Saturday, April 09, 2005

Popes and Princes

Almost one person has asked me for my opinion on the Pope's life/death/legacy - a subject which I've not posted about before. Well, OK then.

One of my earliest memories (for some reason) is of watching a news report about the Pope going to visit his would be assassin in prison and forgiving him. I remember being very impressed by that - and I still am.

However, there was much not to like about the man's political and social views, of course. I don't need to go into it. I'll just link to Terry Eagleton's rather good article and nod my head sagely.

I have to say, however, that the most irritating thing about the whole Pope thing over the past few days was not John Paul himself, but the media coverage. I lost track of the number of times I heard some witless correspondent in Rome parroting the ludicrous assertion that the Pope 'brought down Communism'. The idea that the Pope single-handedly brought down the Iron Curtain, rather than the people of the Eastern Bloc, fits snugly into the 'Great Men' view of history that the liberal and conservative media assume to be true, but is, on closer inspection, transparently absurd. Jonathan Steele wrote a good piece about this the other day.

The other big news event of the moment is, of course, the marriage of some numskull Royal to some other numskull. Thankfully the whole thing hasn't been transformed into a media spectacle (unlike the Pope's funeral), and we seem to have been spared the worst of the kind of gushing, reactionary nonsense which characterises the media coverage of most similar kinds of (non) events. The irony is, of course, that this reactionary nonsense is in short supply for utterly reactionary reasons. The Royal wedding has to be low key because (gasp!) the Prince is marrying a divorcee who used to be his bunk-up mistress when he was married to some other moron. This, according to various Archbishops and 'constitutional experts' (pompous, ruddy-faced boors to a man), is rather unseemly behaviour for the hier to the Throne. Hilariously, Charles and whatsername seem to have incorporated this righteous tut-tutting and finger-wagging into the ceremony itself. According to the Guardian, the contrite couple have chosen the 'sternest possible prayer of penitence from the 1662 Book of Common Prayer to be read by themselves and their guests at the blessing of their marriage'. The prayer reads:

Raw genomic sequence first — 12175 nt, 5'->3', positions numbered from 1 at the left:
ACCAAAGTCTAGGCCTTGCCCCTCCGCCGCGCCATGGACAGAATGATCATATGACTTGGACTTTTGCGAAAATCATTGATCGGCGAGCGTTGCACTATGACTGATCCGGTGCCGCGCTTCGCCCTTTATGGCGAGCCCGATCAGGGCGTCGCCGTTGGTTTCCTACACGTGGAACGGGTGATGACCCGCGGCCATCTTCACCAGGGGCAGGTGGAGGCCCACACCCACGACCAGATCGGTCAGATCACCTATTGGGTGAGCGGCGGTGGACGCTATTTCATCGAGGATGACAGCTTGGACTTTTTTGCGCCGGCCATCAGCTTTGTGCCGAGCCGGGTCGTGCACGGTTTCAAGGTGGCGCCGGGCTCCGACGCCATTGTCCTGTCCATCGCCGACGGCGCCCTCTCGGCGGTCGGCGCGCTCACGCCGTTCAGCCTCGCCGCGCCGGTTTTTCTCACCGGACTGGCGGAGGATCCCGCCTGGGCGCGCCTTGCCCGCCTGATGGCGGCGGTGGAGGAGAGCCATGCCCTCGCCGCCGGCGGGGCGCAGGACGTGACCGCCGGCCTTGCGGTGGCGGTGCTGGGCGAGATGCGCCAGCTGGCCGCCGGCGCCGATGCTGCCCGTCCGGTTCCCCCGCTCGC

"We acknowledge and bewail our manifold sins and wickedness, Which we, from time to time, most grievously have committed, by thought, word and deed, Against thy Divine Majesty, Provoking most justly thy wrath and indignation against us. We do earnestly repent, And are heartily sorry for these misdoings."

... and please don't mash us, bash us, or boil us in a pot.

The Archbishop of Canterbury (a man for whom I have a lot of admiration, usually) has chosen to read, at the service, from the most fire and brimstoney book of the Bible - the Book of Revelation - in order to add to the utter misery of the occasion. After the Archbishop has finished terrifying the congregation with tales of Satanic beasts, the fiery Pit and the agonised screaming of the damned, the happy couple will then flog themselves with birchwood for half an hour, before being chased off down the road by priests with hot pokers.

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